Moscow: Gos. muzykal’noe izdatel’stvo, 1931. Item #1153
32 pp. 17x13 cm. In original constructivist wrappers. Uncut pages. Back cover slightly soiled, otherwise near fine.
First and only edition. One of 10 000 copies. Very rare.
Interesting manual on the establishment of ‘truly proletarian’ music for marches.
Musical culture in the Soviet Union was completely controlled by the communist party until the 1960s. A new type of mass song had been developed in the 1920s and became the only form of vocal art in the state. Meanwhile, old music and some foreign genres of contemporary music were considered underground and bypassed official events.
First of all, music was a powerful method of propaganda. Relevant children’s songs started to appear in 1925. Early Soviet collections of preschool melodies and texts prove that the Soviet Union raised a socialist man from childhood. It kept up with songs for different school grades, further education institutions and factory production as well.
All mass events could be accompanied by singing or music performing. Under the direction of a skillful manager, any event might be ended with collective vocal performance. It promoted revolutionary methods, shock-workers’ movement, socialist construction, etc. One of the key Soviet holidays was May Day when demonstrations were organized in all cities. According to this book, the 1920s marches were accompanied by spontaneous songs, in particular common music that soldiers used to perform. By the 1930s, this issue attracted the attention of party organizations. They revised lyrics, melodies and even ways to perform. New mass melodies and texts were widely broadcasted being a background of club activities and the working process. Numerous sheet music brochures were published and factories bought thousands of them.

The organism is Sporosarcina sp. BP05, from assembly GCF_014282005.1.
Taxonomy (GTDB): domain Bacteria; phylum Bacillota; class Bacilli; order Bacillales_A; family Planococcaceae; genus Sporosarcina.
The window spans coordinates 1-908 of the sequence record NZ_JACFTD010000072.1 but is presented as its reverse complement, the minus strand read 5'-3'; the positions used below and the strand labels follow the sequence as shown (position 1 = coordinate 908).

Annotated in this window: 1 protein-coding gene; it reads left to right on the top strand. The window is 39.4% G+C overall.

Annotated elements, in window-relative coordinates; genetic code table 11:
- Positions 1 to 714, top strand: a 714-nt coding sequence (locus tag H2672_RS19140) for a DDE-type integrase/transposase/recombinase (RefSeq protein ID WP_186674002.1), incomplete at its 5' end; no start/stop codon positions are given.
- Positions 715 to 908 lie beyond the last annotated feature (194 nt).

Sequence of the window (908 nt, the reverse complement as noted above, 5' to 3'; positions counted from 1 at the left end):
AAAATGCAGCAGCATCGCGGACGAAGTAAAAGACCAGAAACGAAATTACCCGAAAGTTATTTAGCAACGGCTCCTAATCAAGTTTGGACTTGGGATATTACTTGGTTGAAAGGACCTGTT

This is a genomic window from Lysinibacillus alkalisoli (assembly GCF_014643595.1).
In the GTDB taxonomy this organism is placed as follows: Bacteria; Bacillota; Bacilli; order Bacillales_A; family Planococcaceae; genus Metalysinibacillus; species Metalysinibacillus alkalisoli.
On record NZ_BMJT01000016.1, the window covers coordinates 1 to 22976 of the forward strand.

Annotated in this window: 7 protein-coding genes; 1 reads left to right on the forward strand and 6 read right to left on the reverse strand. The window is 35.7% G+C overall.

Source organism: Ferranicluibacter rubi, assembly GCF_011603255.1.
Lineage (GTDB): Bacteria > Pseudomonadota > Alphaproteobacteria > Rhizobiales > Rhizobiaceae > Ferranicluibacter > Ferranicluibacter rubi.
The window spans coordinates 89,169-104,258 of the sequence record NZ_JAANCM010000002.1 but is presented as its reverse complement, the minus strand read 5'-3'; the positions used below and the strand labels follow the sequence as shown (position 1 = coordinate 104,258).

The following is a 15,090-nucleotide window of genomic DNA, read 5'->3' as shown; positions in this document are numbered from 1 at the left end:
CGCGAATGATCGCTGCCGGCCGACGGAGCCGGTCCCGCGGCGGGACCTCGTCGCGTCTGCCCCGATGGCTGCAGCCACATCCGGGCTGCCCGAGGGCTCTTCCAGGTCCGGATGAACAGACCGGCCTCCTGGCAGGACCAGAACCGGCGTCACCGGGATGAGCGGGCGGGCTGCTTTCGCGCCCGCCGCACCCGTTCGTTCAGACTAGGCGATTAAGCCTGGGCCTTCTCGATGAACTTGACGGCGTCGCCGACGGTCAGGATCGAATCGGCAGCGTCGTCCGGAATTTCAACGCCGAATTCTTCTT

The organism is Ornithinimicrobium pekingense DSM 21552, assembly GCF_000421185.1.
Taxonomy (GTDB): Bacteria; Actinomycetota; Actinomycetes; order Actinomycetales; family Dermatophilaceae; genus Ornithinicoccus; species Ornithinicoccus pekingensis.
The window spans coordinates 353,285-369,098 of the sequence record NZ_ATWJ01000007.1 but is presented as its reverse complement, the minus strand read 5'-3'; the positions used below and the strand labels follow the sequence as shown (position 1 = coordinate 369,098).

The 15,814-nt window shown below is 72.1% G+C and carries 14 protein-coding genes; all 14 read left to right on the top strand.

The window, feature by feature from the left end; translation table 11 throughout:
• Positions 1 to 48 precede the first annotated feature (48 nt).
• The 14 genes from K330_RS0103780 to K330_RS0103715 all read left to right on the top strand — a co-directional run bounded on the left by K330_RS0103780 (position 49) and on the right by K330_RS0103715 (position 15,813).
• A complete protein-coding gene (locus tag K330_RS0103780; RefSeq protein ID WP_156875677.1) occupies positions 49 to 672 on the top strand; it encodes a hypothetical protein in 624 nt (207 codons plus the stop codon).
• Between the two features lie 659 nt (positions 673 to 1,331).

The brochure opens with a quote: “Combative proletarian songs should sound during the demonstration”. It was a manual explaining what to study and how to organize it, but summarized the results of the earliest campaign as well. Comparing demonstrations held in October 1930 and May 1931, the author wrote that repertoire increased the number of revolutionary songs up to 30 percent while “pseudorevolutionary” music still existed and prevailed. Reports of some musical organizations listed their events and methods to teach people new songs. Interestingly, not all musical institutions were involved: one provincial college rejected a request to provide musicians for the campaign because local students were preparing to be performers, not mass entertainers. Yet, the transformation of Soviet music continued under the successful industrialization.
Only copy is located in University of Kansas.